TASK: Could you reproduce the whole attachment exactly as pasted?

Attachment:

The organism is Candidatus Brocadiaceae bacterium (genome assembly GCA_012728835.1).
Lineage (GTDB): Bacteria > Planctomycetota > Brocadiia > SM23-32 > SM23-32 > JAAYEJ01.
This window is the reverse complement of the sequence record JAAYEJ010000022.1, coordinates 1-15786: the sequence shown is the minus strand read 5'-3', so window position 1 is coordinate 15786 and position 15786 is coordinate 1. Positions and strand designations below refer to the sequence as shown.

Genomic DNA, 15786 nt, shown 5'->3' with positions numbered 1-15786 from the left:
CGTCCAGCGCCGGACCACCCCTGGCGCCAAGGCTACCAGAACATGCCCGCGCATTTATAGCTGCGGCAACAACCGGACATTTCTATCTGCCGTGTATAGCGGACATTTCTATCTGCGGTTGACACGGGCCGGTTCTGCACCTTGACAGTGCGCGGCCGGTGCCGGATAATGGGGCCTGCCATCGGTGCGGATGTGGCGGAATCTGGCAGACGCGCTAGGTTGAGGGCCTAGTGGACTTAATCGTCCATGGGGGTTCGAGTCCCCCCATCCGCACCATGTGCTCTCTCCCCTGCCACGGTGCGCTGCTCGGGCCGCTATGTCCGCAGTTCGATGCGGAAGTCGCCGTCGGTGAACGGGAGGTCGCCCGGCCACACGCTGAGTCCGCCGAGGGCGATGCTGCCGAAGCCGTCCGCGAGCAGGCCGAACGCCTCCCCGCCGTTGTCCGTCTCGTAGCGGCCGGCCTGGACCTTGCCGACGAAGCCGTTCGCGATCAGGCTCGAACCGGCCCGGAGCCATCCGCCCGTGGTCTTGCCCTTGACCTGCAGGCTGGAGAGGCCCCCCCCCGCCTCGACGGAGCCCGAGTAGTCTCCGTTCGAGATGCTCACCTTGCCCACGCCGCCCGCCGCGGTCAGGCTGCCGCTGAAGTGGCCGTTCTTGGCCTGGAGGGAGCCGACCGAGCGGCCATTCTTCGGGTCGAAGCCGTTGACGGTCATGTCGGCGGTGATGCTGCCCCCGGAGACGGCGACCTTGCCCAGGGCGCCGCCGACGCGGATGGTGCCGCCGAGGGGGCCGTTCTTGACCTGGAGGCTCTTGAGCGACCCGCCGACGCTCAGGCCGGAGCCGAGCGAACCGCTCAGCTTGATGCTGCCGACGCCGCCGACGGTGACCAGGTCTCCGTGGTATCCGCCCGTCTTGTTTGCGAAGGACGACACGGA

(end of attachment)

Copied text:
The organism is Candidatus Brocadiaceae bacterium (genome assembly GCA_012728835.1).
Lineage (GTDB): Bacteria > Planctomycetota > Brocadiia > SM23-32 > SM23-32 > JAAYEJ01.
This window is the reverse complement of the sequence record JAAYEJ010000022.1, coordinates 1-15786: the sequence shown is the minus strand read 5'-3', so window position 1 is coordinate 15786 and position 15786 is coordinate 1. Positions and strand designations below refer to the sequence as shown.

Genomic DNA, 15786 nt, shown 5'->3' with positions numbered 1-15786 from the left:
CGTCCAGCGCCGGACCACCCCTGGCGCCAAGGCTACCAGAACATGCCCGCGCATTTATAGCTGCGGCAACAACCGGACATTTCTATCTGCCGTGTATAGCGGACATTTCTATCTGCGGTTGACACGGGCCGGTTCTGCACCTTGACAGTGCGCGGCCGGTGCCGGATAATGGGGCCTGCCATCGGTGCGGATGTGGCGGAATCTGGCAGACGCGCTAGGTTGAGGGCCTAGTGGACTTAATCGTCCATGGGGGTTCGAGTCCCCCCATCCGCACCATGTGCTCTCTCCCCTGCCACGGTGCGCTGCTCGGGCCGCTATGTCCGCAGTTCGATGCGGAAGTCGCCGTCGGTGAACGGGAGGTCGCCCGGCCACACGCTGAGTCCGCCGAGGGCGATGCTGCCGAAGCCGTCCGCGAGCAGGCCGAACGCCTCCCCGCCGTTGTCCGTCTCGTAGCGGCCGGCCTGGACCTTGCCGACGAAGCCGTTCGCGATCAGGCTCGAACCGGCCCGGAGCCATCCGCCCGTGGTCTTGCCCTTGACCTGCAGGCTGGAGAGGCCCCCCCCCGCCTCGACGGAGCCCGAGTAGTCTCCGTTCGAGATGCTCACCTTGCCCACGCCGCCCGCCGCGGTCAGGCTGCCGCTGAAGTGGCCGTTCTTGGCCTGGAGGGAGCCGACCGAGCGGCCATTCTTCGGGTCGAAGCCGTTGACGGTCATGTCGGCGGTGATGCTGCCCCCGGAGACGGCGACCTTGCCCAGGGCGCCGCCGACGCGGATGGTGCCGCCGAGGGGGCCGTTCTTGACCTGGAGGCTCTTGAGCGACCCGCCGACGCTCAGGCCGGAGCCGAGCGAACCGCTCAGCTTGATGCTGCCGACGCCGCCGACGGTGACCAGGTCTCCGTGGTATCCGCCCGTCTTGTTTGCGAAGGACGACACGGA